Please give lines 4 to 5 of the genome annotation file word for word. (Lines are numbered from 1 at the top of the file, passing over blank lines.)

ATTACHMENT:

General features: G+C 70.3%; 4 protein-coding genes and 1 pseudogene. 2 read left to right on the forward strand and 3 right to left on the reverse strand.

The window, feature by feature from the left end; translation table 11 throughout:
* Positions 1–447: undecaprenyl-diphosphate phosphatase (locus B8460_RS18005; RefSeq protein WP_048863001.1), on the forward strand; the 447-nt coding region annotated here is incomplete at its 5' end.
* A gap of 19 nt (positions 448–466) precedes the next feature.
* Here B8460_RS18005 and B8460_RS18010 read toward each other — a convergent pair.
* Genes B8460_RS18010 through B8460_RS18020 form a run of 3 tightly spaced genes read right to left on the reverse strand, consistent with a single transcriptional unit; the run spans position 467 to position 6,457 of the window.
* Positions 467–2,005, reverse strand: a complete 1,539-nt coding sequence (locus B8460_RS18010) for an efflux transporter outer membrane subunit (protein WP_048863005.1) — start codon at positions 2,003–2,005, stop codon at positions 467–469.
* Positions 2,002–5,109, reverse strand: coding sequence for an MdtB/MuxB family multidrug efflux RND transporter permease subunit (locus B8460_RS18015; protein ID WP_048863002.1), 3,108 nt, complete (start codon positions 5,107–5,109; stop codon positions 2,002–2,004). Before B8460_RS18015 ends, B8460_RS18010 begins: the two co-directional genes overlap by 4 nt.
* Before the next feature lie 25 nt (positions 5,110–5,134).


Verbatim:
* A gap of 19 nt (positions 448–466) precedes the next feature.
* Here B8460_RS18005 and B8460_RS18010 read toward each other — a convergent pair.